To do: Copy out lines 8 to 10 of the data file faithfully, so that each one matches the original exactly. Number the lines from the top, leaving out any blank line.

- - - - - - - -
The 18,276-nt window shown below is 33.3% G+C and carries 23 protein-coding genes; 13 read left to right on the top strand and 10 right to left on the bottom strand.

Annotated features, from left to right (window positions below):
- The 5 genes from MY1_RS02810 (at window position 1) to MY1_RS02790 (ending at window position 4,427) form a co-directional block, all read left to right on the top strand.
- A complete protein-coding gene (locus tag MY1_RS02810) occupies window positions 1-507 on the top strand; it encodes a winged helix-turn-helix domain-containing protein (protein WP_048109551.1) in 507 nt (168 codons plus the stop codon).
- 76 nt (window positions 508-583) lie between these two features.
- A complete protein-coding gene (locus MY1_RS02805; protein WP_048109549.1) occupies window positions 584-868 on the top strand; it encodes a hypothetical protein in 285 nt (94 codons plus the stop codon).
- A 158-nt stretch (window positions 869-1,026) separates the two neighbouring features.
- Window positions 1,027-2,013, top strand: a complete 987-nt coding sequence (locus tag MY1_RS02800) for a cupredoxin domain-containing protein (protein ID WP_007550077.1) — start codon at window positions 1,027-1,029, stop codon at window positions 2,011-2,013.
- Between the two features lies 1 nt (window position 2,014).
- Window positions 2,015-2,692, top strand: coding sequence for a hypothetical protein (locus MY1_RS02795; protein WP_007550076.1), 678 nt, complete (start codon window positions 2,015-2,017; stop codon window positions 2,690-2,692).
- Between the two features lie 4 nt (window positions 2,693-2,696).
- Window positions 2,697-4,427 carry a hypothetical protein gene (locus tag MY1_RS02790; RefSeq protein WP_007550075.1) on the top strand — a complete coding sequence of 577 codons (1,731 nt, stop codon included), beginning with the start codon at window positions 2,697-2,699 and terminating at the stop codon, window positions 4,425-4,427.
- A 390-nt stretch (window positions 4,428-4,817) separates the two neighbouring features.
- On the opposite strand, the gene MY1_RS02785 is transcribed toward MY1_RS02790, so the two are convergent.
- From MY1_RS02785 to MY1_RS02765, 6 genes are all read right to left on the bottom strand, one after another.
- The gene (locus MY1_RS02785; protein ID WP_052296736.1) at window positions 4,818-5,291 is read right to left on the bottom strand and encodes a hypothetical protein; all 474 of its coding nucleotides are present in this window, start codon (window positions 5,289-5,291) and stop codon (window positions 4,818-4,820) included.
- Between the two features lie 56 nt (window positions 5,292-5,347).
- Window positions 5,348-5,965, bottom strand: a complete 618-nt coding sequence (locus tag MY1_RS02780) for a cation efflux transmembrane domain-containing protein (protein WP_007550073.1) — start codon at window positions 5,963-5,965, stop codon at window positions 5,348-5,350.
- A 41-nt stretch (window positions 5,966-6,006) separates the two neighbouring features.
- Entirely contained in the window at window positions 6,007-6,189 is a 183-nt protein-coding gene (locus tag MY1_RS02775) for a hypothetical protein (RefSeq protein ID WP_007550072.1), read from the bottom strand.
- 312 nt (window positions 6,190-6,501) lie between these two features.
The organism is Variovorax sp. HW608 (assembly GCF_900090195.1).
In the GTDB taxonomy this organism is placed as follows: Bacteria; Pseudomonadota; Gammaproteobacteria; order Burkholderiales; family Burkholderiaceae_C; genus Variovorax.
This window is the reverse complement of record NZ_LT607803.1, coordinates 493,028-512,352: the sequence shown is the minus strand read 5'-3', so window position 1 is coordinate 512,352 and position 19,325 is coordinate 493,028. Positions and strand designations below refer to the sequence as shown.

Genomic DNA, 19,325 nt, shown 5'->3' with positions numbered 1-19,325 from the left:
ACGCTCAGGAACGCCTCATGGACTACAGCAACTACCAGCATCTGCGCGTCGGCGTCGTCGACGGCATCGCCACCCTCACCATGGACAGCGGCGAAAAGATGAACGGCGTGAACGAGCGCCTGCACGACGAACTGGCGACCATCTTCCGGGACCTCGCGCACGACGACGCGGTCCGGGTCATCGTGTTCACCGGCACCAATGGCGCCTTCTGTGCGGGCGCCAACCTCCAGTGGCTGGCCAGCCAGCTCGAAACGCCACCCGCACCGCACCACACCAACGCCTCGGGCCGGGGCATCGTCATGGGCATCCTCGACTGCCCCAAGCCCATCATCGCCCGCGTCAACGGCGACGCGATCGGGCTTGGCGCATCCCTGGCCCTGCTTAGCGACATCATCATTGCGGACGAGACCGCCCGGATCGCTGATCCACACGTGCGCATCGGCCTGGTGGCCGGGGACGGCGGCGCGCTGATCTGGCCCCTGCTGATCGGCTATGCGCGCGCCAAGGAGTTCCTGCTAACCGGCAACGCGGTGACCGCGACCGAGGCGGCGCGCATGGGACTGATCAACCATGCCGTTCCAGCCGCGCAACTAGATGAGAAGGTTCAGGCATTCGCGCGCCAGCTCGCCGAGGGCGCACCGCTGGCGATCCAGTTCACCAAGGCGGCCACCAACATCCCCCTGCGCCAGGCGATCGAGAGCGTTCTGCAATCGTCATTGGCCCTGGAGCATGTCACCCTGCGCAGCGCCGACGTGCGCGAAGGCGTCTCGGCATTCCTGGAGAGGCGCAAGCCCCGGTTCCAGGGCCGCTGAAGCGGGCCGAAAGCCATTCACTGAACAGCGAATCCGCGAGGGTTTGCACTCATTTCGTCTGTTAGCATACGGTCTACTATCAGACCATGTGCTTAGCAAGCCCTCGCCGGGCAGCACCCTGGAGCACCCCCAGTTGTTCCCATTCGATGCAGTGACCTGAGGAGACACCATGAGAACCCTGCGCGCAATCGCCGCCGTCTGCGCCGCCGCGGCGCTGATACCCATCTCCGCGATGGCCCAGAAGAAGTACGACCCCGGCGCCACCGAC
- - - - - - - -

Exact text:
- Window positions 1,027-2,013, top strand: a complete 987-nt coding sequence (locus tag MY1_RS02800) for a cupredoxin domain-containing protein (protein ID WP_007550077.1) — start codon at window positions 1,027-1,029, stop codon at window positions 2,011-2,013.
- Between the two features lies 1 nt (window position 2,014).
- Window positions 2,015-2,692, top strand: coding sequence for a hypothetical protein (locus MY1_RS02795; protein WP_007550076.1), 678 nt, complete (start codon window positions 2,015-2,017; stop codon window positions 2,690-2,692).